A moment of lightness

lightA few days ago I participated in the Seattle Sing-A-long on my front porch.  It was an uplifting few minutes that lasted within my heart well into that evening.  https://www.facebook.com/plugins/video.php?href=https%3A%2F%2Fwww.facebook.com%2Feileen.dey%2Fvideos%2F10157466250793583%2F&show_text=0&width=267“>Here is the video.

It seems every day in some way, finding a method, technique or distraction to maintain lightness is an important goal amidst the heavy seriousness that is the reality of this situation.

This is not an easy effort, in fact, most days I rely on a lot of external events, like the sing-a-long to pull me through.

My morning meditations help set the day but my emotions often flux between being patient and then being frustrated.  Of being overwhelmed and then being bored.  Of being worried and then being perfectly calm.

The mornings and evenings are often more emotionally ‘level’ than the day itself.  That much I notice.

My cats and my partner keep me socially sane but I am grateful for my online community.  I’ve been working on updating my Youtube channel after last delving into it um, 7 years ago?  I was busy doing a lot of in-person events for a very long while.  Gosh how time flies.

Maybe I’ll put some of the virtual meetings I’m doing on the channel.  Or maybe some of the classes.  Or just me walking around with my camera phone showing how a Reiki master deals in a crisis.   I’ve never done video of my play with clay.  All possible content for the future.

Before this time, I usually would have some kind of event or activity each week to put on my calendar to ‘look forward to’.  I still have events I’m involved with and show up for.  But the ‘looking forward’ component has definitely shifted.  Making plans is very short-term.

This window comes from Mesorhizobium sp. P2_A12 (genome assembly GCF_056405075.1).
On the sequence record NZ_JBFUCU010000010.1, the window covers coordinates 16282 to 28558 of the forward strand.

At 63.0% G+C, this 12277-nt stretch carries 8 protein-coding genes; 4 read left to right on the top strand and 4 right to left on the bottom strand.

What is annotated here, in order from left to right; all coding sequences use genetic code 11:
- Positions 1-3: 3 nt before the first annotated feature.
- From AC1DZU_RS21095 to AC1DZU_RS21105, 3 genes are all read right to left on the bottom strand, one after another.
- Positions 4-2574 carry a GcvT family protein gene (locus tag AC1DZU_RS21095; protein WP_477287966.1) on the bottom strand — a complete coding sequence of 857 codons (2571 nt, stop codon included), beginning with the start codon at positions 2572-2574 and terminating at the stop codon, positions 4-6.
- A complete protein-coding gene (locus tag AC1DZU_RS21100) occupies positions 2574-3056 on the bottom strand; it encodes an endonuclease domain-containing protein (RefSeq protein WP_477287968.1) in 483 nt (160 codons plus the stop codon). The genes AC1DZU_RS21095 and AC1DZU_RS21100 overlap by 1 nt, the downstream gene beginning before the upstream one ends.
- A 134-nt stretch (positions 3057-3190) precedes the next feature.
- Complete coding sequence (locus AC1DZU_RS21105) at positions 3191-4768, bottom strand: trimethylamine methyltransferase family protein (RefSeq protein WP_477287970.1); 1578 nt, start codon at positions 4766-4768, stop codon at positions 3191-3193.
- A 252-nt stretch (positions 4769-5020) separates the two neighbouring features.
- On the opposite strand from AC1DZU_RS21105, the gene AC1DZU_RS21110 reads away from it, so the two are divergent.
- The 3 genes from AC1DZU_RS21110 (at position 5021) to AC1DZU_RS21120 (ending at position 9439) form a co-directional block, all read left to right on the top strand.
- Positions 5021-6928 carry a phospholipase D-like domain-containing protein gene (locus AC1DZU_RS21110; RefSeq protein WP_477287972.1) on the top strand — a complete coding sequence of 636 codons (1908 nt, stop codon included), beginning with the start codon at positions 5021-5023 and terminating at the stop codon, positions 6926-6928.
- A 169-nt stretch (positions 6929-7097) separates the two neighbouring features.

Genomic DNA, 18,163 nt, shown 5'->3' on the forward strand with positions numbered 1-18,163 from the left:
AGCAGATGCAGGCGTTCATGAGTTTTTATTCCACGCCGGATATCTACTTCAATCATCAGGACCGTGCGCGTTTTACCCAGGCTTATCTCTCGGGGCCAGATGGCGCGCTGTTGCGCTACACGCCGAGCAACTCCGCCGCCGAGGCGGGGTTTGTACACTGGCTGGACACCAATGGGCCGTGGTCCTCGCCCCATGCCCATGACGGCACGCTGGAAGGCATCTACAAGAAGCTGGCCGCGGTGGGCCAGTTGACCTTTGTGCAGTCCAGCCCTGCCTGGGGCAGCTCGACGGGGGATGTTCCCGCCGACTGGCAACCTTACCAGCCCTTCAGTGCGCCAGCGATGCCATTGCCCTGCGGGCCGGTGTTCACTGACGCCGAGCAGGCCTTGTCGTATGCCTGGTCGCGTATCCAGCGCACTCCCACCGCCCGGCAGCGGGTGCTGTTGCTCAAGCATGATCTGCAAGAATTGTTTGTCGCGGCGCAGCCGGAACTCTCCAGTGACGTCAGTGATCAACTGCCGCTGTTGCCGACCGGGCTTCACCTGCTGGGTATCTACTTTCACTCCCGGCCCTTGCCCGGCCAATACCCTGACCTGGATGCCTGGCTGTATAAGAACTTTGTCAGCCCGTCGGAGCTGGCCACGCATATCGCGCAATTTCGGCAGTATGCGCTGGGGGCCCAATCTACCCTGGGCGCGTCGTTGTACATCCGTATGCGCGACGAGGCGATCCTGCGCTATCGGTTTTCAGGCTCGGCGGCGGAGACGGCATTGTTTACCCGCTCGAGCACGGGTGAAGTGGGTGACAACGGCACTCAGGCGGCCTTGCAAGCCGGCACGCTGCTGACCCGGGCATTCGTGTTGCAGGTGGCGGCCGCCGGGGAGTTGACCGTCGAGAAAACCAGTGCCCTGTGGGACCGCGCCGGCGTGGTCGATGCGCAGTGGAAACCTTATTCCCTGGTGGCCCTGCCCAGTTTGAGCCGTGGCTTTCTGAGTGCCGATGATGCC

I feel more cautious, not even ‘cautiously optimistic’.  Not quite on guard, but just hesitant most days.  Lot’s of waiting and seeing.  I know I’m not alone.

I’m not focused on ‘what the world will be like after all this’ because no one knows despite all their education, expertise and intuition.

I find the practice of gratitude to be most helpful because it keeps me present and aware of whats right in front of me.  Today, that practice manifested with myself playing the didjeridoo and Richard playing a flute while our cats looked on with great curiosity of the sounds we were making and laughing with.  A moment of lightness.

For now, I’m content when I do find a moment of lightness and with that I can shine brightly.  That’s all I can do.

Copyright Eileen Dey Wurst

Can you be happy for 100 days in a row?

This is a great challenge and I’m up for it.  Are you?  Most people who tried it couldn’t complete the 100 days stating that they had ‘no time’.  But I beg to differ.  Even if it’s only for the moment, each day, can you make space for happiness?

This is actually a movement, which I only just found out about:  http://www.100happydays.com/